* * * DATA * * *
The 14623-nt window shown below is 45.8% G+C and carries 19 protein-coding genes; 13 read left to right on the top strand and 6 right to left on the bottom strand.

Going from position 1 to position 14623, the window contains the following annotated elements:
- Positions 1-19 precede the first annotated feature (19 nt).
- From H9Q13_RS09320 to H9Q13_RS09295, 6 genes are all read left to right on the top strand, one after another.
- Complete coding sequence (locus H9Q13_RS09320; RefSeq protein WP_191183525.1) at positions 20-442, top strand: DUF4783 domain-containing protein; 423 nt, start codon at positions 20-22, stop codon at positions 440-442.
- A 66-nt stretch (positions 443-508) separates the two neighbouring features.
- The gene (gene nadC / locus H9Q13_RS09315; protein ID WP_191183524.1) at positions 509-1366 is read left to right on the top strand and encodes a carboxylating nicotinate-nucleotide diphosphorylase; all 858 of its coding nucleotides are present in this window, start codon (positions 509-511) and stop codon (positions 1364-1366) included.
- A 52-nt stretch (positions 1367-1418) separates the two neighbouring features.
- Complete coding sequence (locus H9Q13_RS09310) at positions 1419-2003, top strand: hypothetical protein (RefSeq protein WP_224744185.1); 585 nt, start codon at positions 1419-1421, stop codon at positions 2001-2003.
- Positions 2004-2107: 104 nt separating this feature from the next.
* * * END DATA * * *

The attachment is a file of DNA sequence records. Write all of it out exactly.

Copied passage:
The 14623-nt window shown below is 45.8% G+C and carries 19 protein-coding genes; 13 read left to right on the top strand and 6 right to left on the bottom strand.

Going from position 1 to position 14623, the window contains the following annotated elements:
- Positions 1-19 precede the first annotated feature (19 nt).
- From H9Q13_RS09320 to H9Q13_RS09295, 6 genes are all read left to right on the top strand, one after another.
- Complete coding sequence (locus H9Q13_RS09320; RefSeq protein WP_191183525.1) at positions 20-442, top strand: DUF4783 domain-containing protein; 423 nt, start codon at positions 20-22, stop codon at positions 440-442.
- A 66-nt stretch (positions 443-508) separates the two neighbouring features.
- The gene (gene nadC / locus H9Q13_RS09315; protein ID WP_191183524.1) at positions 509-1366 is read left to right on the top strand and encodes a carboxylating nicotinate-nucleotide diphosphorylase; all 858 of its coding nucleotides are present in this window, start codon (positions 509-511) and stop codon (positions 1364-1366) included.
- A 52-nt stretch (positions 1367-1418) separates the two neighbouring features.
- Complete coding sequence (locus H9Q13_RS09310) at positions 1419-2003, top strand: hypothetical protein (RefSeq protein WP_224744185.1); 585 nt, start codon at positions 1419-1421, stop codon at positions 2001-2003.
- Positions 2004-2107: 104 nt separating this feature from the next.